Your Best Exercise Investment: Good Shoes
Forget expensive health clubs, exercise equipment, and designer sweats. You don't need them. But good shoes are a boon to even modest exercise programs built around everyday activities. You have to buy shoes anyway. Why not have them help you exercise? You don't have to spend a fortune. Just shop smart.
Check your feet. If you have flat feet, you need extra arch support. If you have a high arch, you need extra shock absorption. If you have weak ankles, consider high-tops.
Check your old shoes. Notice where they're most worn, and look for shoes reinforced in those areas.
Shop in the afternoon. Feet swell a little during the day.
Color is secondary. Good fit, support, and cushioning are all more important.
Get a good fit. Experts say there should be about 1/4 inch between your toes and the end of the shoe. Good fit is especially important for women. Fashion dictates that women have dainty feet, and dainty means small. As a result, many women buy shoes that are too small for them, and then suffer chronically aching feet. A recent study by the American Orthopaedic Foot and Ankle Society showed that 88 percent of women wear shoes too small for their feet. If you'd want to squeeze into Cinderella's glass slipper, save it for the King's Ball. For everyday exercise, wear shoes that fit.
Match your shoes to your activities. No single pair of shoes is right for all activities. Walking and running involve primarily forward motion and require front-to-back cushioning. Housework, tennis, dance, and gardening involve pivoting and require more side support.
Try on both shoes. Feet can be different sizes.
Check the weight. Usually, the lighter the better.
Check the traction. Shoes should not slip on any surface.
Look for men's or women's lasts. "Lasts" are the foot-like mold on which shoes are made. Women's feet are different from men's. Buy shoes made for your gender.
Test them. Shoes used for exercise should feel comfortable in the store. They shouldn't require breaking in. Jump up and land on your forefoot. In well-cushioned shoes, you should feel almost nothing. Rock from side to side. You shouldn't wobble. Pivot in different directions. Your shoes should feel flexible.
Consider Orthotics. Manufacturers design shoes for the average foot. But with 26 bones and dozens of muscles, tendons, and ligaments, the average foot may bear little resemblance to yours. That's why many people's feet hurt even after they've splurged on good walking shoes. To soothe those sore dogs, try orthotics. Also known as arch supports, innersoles, or inserts, orthotics customize mass produced shoes to fit unique individual feet. Start with over-the-counter orthotics available at shoe stores, drugstores, and shoe repair shops. "Ready-made orthotics are inexpensive, often effective, and they cause no harm if they don't help," says David B. Alper, D.P.M., a podiatrist in Belmont, Massachusetts.
Orthotics not only provide extra support, they also subtly reshape the feet by changing balance and the demands on some foot muscles. "This retraining takes time," Dr. Alper says. "On day one, wear your orthotics for two or three hours, then add an hour a day to allow your feet to adapt to them."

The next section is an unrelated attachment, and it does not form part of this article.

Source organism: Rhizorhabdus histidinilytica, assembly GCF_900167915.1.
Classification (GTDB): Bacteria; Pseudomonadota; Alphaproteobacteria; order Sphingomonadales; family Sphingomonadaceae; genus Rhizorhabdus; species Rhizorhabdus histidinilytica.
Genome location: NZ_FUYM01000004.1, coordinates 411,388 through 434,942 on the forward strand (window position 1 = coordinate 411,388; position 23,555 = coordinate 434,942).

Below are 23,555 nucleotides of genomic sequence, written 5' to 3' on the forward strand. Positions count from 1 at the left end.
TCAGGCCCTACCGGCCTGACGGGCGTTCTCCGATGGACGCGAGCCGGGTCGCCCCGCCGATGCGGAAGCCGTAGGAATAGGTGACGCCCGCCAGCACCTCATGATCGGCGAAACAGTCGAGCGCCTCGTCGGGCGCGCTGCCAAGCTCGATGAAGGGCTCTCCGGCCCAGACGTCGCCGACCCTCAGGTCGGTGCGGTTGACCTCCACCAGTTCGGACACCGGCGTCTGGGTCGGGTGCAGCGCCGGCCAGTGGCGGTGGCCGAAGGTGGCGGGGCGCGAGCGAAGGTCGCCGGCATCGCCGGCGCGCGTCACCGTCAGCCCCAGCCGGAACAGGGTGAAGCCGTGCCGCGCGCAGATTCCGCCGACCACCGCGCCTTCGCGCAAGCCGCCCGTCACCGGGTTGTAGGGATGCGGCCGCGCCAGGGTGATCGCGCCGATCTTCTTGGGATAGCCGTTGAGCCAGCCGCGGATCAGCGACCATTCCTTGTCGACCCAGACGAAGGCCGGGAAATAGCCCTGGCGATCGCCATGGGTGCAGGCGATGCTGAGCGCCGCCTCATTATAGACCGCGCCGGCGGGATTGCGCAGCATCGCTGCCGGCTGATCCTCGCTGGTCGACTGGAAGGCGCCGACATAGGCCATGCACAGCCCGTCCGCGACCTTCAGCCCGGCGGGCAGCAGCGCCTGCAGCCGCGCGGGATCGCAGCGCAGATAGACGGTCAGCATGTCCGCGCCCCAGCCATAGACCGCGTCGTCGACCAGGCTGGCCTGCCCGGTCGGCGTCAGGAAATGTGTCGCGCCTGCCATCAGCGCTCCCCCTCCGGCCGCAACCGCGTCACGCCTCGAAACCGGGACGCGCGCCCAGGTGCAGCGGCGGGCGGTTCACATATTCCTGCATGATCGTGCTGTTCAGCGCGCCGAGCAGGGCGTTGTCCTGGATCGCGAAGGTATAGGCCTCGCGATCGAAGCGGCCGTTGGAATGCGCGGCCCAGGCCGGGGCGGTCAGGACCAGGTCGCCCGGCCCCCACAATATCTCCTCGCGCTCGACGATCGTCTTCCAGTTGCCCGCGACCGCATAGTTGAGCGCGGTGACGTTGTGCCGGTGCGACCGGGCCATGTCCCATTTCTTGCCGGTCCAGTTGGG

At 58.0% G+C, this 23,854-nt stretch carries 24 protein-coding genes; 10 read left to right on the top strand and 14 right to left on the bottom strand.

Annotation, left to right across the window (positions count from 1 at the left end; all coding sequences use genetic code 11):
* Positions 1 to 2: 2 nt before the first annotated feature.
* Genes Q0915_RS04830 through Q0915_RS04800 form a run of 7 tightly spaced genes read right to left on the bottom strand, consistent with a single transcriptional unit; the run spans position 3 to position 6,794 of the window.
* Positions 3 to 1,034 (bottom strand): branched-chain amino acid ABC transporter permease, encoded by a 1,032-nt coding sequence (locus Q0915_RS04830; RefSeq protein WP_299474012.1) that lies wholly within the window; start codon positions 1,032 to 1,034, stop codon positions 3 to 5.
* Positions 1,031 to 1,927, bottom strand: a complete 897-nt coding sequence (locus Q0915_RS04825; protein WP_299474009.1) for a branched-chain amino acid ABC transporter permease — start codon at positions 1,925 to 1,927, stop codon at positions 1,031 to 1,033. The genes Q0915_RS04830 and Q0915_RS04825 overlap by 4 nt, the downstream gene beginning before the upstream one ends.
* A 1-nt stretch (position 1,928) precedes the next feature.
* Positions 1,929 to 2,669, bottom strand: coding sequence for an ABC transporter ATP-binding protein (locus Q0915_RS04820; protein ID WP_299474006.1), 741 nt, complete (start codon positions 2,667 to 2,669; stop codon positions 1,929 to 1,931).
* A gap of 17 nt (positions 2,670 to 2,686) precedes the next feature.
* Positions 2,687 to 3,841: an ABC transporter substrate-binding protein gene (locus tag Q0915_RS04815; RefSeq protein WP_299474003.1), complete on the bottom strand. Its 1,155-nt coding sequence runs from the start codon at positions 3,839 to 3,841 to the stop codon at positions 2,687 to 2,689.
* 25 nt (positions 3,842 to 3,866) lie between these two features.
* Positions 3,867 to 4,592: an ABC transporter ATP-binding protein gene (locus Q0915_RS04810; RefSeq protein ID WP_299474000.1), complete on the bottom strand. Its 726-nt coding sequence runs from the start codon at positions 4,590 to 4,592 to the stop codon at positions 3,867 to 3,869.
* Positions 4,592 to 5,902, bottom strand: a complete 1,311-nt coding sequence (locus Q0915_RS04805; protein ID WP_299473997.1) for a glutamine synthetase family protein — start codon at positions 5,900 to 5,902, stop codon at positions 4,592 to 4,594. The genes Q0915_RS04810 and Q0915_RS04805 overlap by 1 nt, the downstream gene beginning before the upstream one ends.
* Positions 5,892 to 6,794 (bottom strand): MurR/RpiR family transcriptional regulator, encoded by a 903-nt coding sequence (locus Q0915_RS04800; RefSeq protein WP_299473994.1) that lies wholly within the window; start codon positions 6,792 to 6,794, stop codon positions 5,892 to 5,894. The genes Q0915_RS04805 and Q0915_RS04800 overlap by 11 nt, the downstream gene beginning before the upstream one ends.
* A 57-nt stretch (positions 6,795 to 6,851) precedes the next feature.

Unfortunately, not everyone finds happiness with ready-made orthotics. If your feet continue to hurt, it's time to consult a podiatrist for custom-made orthotics. They typically cost $200 to $300, Dr. Alper says.
Fit Comes First
How does it all fit together? "There are many things to look for," says Mark Fenton, and editor at Walking magazine, "but four are at the top of the list: fit, roll, weight, and flexibility."
Buy the color and style you find aesthetically pleasing, but above all, make sure the shoes fit. Your arch should rest on the shoe's arch. Your heel should be held firmly but comfortably in the heel counter. There should be some space between the tips of your toes and the front of the shoe.
Many people, especially women, prefer shoes that make their feet look petite and narrow. As a result, they often buy shoes that are too short and narrow. In fact, a study by the American Orthopaedic Foot and Ankle Society showed that 88 percent of women wear shoes too small for their feet. That's a one-way ticket to foot problems. Make sure that your toes aren't pressed up against the front of the shoe, and that the sides of your shoes don't chafe your feet.
Roll. The front and rear of the outsole should be rounded to encourage a smooth, rolling heel-to-toe stride. Running shoes often have flat, flared outsoles at the heel and toe to absorb the shock of runners' foot-strikes. Walking shoes don't need this extra shock absorption, and shouldn't have it.
Weight. The lighter the better. Walking magazine recommends shoes weighing 8 to 16 oz.
Flexibility. Walking shoes should not feel stiff, or restrict foot flexing. Stiff shoes sore feet and may contribute to muscle strains.
Toe shape. A square-ish toe provides the most room and optimal comfort. Avoid pointed toes.
Shock absorption. The insole, midsole, and outsole should feel well cushioned, but not spongy.
Padding. The more the better, especially on the tongue, collar, and around the heel.
Heel. Most experienced walkers prefer a notched heel with a firm counter for support and stability.